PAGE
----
Let’s imagine an award. Not a science fiction award – the award for best chef. Sounds fairly apolitical, right? It’s voted on by sous chefs. In our hypothetical world sous chefs are a relatively new phenomenon, and so it doesn’t take a whole lot for a representative vote.
Let’s imagine that in the early years of the award, winners generally match up with merit, and are voted on by a representative number of sous chefs. The winners are all fine chefs.
Now let’s imagine that, suddenly, a show comes out: World’s Best Chef. The World’s Best Chef show is a major hit. Suddenly, the profession of chef explodes in popularity, and hundreds of thousands of people, even millions, become sous chefs who had previously never even heard of the profession.
The World’s Best Chef Award lives on, but a curious thing happens: The number of voters doesn’t rise. Despite there being millions more potential voters, there are still only a few thousand who vote for the award of Best Chef, and as a result the same people are winning each year. Not only that, but all the winners happen to be republicans. And yet, despite this, the World’s Best Chef Award still claims that it represents the World’s Best Chef.
Let’s imagine a sous chef sees what’s going on and gets frustrated, as he remembers when the Award meant something. He suspects some political bias going on. To test this, he organizes a campaign to get a group of nominees in for World’s Best Chef that normally would not get on the ballot – many, but not all of them, are democrats. His goal is to force that core group of people to take these new guys seriously and start considering Chefs and food styles they previously never would have. As a joke he calls his new campaign the Unhappy Kitties.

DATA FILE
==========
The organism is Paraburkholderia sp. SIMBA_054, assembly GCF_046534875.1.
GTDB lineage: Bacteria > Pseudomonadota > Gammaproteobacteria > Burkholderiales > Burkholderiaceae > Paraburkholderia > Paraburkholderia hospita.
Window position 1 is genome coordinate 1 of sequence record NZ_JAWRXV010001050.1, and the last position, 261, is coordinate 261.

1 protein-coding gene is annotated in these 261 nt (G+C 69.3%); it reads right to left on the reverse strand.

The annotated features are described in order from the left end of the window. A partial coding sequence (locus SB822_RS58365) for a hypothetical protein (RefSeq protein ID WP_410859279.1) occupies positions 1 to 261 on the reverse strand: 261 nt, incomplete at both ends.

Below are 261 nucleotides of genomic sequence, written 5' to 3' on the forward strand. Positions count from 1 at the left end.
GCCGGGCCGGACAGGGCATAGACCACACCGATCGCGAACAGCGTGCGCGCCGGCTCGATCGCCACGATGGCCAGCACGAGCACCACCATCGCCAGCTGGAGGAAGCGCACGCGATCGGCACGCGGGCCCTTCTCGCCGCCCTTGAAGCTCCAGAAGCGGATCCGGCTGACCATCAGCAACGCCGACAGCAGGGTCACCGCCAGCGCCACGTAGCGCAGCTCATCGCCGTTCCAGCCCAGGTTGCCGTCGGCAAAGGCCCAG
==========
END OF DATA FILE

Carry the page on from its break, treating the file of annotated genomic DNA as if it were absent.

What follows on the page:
Now let’s imagine a second group, run by a similarly frustrated sous chef, but more jaded. He believes the Award has gotten so insular that the in-group that has been dominating it for so many years will refuse to let any newcomers win the award. He decides that the award cannot be saved, and instead of having the goal of getting normally unnoticed writers a chance to win, he has the goal of destroying the awards entirely, and attempts to be as inflammatory as possible in the hope that the insular group will sabotage themselves and vote No Award above his group of nominees, spoiling the award for everybody. He calls his group the Kitties Infected by a Dangerous Illness.
During the Awards, the insular group decides it would be better to have no award than to have one of the Kitty Groups win, and votes no award, confirming the suspicions of both Kitty groups that voting is based at least partially on political grounds.
And I trust that all of you will be able to make the proper substitutions and see how this all connects to the Sad and Rabid Puppies.